Malaysian automobile manufacturer Proton has switched to Rimini Street for SAP applications support, deferring an “unnecessary upgrade” to S/4HANA in the process.
The Selangor-based business - first launched locally in 1983 - selected the third-party support provider to oversee SAP ECC 6.0 applications in a move claimed to have “immediately reduced” annual support costs by 50 per cent.
In addition, the automaker cited retaining the flexibility to upgrade to S/4HANA as key in the decision-making process, insisting migration plans will take plan when it makes sense for "their business", rather than being driven by SAP's timeline.
“One of the reasons we went with Rimini Street was to avoid the pressure to upgrade to SAP S/4HANA in 2027 if the organisation is not ready, and still have the necessary support required," said Marhalisa Matari, senior manager of IT Application Management at Proton.
Once Proton made the switch to Rimini Street, Matari said the company was able to shift resources and support savings into more strategic areas of the business, including the expansion of a manufacturing plant in Perak to enable increased production volumes.
“Initially we were looking at savings in professional fees by keeping projects internal,” Matari added. “However, resources were tight with multiple projects happening at the same time, so we made the decision to switch to Rimini Street with input from the IT team, management and the ERP system's users.”
Established as Malaysia’s first national car company more than 35 years ago, Proton reduced operating expenses by 30 per cent in response to a management mandate. As part of the IT department's cost-cutting exercise, Matari said annual fees from technology providers came under scrutiny, prompting the decision to switch from SAP to Rimini Street for enterprise software support.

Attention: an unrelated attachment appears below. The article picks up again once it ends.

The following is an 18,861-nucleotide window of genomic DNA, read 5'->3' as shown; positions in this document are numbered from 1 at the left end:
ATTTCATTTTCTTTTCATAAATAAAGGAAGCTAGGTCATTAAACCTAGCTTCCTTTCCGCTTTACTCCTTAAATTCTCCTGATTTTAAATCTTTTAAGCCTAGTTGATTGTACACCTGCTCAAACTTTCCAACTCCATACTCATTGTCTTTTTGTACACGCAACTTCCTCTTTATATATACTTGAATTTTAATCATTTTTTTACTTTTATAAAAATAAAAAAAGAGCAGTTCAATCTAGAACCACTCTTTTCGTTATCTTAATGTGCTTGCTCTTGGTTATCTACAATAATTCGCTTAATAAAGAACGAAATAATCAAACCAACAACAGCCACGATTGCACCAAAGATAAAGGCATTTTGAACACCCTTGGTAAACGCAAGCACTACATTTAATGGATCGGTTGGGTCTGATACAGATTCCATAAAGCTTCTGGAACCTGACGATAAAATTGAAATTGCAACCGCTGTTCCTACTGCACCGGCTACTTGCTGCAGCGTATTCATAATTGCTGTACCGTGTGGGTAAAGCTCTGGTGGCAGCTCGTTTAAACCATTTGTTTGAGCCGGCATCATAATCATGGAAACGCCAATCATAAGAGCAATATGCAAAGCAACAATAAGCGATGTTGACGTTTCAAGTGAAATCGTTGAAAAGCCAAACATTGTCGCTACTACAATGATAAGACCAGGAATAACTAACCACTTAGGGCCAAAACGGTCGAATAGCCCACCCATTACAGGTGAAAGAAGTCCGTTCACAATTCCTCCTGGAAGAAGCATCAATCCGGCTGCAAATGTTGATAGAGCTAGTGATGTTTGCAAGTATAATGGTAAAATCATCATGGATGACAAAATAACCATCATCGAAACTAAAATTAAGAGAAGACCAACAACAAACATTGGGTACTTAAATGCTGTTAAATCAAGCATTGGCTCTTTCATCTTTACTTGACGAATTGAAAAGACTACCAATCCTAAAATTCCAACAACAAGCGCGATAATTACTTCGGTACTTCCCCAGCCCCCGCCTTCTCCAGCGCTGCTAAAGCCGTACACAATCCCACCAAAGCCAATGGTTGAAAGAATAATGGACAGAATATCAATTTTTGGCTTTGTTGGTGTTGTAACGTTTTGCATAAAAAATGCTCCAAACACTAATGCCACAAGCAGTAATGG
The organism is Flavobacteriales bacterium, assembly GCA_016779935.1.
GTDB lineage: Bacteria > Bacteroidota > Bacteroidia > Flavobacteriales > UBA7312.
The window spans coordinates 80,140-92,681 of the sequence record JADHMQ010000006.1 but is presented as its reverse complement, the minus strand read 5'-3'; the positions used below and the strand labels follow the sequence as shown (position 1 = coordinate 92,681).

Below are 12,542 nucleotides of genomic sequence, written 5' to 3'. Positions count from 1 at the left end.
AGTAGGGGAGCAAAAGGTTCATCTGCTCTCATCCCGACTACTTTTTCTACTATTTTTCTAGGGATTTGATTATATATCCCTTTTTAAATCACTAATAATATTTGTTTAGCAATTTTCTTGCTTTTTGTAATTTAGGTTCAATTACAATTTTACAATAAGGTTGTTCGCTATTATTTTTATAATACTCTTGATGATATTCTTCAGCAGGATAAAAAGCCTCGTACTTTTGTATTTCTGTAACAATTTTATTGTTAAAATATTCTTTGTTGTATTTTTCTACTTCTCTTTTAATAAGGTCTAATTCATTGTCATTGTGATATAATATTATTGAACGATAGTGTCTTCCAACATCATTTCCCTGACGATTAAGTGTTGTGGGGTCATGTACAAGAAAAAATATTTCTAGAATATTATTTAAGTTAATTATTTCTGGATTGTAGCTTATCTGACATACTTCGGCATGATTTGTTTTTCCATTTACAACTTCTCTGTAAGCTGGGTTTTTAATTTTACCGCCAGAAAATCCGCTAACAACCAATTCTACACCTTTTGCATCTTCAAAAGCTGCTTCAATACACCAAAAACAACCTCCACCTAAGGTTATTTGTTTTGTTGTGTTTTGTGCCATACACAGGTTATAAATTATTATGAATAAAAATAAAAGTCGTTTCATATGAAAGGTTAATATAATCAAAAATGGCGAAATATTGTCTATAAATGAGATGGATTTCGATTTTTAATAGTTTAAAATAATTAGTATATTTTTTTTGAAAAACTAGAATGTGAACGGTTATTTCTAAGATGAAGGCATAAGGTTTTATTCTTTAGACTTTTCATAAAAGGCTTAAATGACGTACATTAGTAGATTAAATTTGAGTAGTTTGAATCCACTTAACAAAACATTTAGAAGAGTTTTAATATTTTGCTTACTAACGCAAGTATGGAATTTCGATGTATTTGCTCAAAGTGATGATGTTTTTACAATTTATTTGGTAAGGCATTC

The business currently uses its “mission-critical” SAP ECC 6.0 application for sales, distribution and material management processes, in addition to financial accounting and controlling, plant maintenance, production planning and HR and payroll solutions.
According to Matari, Proton now benefits from Rimini Street’s premium-level enterprise software support model, including a service level agreement (SLA) housing 15-minute response times for all critical priority one cases.
Customers are also assigned a Primary Support Engineer (PSE) who has an average of 15 years' software experience and is backed by a team of functional and technical experts, available around-the-clock.
"The support team on-boarded quickly, picking up Proton's business practices during the knowledge transfer process,” Matari added. “I was also impressed by the team's proactive attitude about familiarising themselves with Proton's systems and environment, and we especially appreciate having a dedicated PSE who knows our support history and background.”
With more than 2,100 global customers, Rimini Street operates as a specialist third-party support provider for Oracle and SAP software products, in addition to holding Salesforce partner status.
"During times of economic uncertainty, companies must act quickly to focus on reducing risk, optimising budgets and improving efficiency, and one way to accomplish this is by right-sizing their costly, low value annual enterprise software support costs," said Andrew Seow, regional general manager of Southeast Asia and Greater China at Rimini Street.
“More companies like Proton are leveraging Rimini Street to reduce costs and refocus their IT resources on improving competitive advantage and supporting the growth of the business."